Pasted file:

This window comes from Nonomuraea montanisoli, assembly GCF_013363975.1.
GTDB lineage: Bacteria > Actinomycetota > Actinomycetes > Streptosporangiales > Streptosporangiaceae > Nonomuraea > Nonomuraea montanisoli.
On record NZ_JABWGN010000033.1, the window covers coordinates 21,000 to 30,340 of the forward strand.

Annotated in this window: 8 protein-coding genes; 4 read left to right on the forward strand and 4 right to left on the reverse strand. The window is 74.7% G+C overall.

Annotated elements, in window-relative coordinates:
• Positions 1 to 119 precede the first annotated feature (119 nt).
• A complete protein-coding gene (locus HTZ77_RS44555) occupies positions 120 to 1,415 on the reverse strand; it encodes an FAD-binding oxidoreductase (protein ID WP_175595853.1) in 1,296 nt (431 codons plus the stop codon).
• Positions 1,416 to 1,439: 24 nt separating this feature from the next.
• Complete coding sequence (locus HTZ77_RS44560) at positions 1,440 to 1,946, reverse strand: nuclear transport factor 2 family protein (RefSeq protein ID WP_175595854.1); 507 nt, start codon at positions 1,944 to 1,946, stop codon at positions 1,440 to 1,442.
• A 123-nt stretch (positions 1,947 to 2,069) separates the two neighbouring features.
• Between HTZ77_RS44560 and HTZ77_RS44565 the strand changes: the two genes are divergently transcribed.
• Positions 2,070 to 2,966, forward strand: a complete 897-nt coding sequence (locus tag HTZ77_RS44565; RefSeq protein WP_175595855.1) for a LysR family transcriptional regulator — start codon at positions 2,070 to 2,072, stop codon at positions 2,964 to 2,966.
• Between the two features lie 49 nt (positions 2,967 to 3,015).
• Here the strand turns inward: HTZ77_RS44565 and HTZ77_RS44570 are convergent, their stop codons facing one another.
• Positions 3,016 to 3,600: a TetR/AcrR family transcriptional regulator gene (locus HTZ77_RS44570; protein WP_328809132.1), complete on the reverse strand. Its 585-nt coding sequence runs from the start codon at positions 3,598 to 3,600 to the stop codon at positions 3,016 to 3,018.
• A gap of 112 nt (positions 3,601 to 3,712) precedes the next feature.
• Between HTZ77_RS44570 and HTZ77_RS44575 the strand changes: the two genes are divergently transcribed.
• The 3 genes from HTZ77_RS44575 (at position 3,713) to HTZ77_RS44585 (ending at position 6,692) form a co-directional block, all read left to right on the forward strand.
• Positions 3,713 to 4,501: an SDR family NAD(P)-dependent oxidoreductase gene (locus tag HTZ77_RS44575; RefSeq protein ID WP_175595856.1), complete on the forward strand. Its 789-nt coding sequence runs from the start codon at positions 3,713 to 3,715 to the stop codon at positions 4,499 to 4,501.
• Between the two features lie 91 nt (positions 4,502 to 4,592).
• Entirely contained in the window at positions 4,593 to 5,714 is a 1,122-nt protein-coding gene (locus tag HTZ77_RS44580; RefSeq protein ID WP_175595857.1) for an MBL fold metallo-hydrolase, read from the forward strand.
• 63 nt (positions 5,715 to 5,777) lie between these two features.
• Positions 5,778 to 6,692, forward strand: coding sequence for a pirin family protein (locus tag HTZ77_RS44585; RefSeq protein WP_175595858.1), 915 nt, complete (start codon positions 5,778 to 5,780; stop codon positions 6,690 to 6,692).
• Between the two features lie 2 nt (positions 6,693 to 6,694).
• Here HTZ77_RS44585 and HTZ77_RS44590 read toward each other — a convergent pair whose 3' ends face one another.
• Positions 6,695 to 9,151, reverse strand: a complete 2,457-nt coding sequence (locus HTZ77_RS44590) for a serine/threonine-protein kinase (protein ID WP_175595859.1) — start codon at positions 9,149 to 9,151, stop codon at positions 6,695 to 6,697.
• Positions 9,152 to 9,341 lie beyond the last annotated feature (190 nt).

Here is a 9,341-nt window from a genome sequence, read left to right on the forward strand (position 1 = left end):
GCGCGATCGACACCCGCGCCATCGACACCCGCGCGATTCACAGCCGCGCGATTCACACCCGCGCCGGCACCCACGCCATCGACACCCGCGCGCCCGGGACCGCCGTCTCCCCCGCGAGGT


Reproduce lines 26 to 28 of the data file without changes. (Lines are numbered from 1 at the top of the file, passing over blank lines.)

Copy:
• Positions 6,695 to 9,151, reverse strand: a complete 2,457-nt coding sequence (locus HTZ77_RS44590) for a serine/threonine-protein kinase (protein ID WP_175595859.1) — start codon at positions 9,149 to 9,151, stop codon at positions 6,695 to 6,697.
• Positions 9,152 to 9,341 lie beyond the last annotated feature (190 nt).

Here is a 9,341-nt window from a genome sequence, read left to right on the forward strand (position 1 = left end):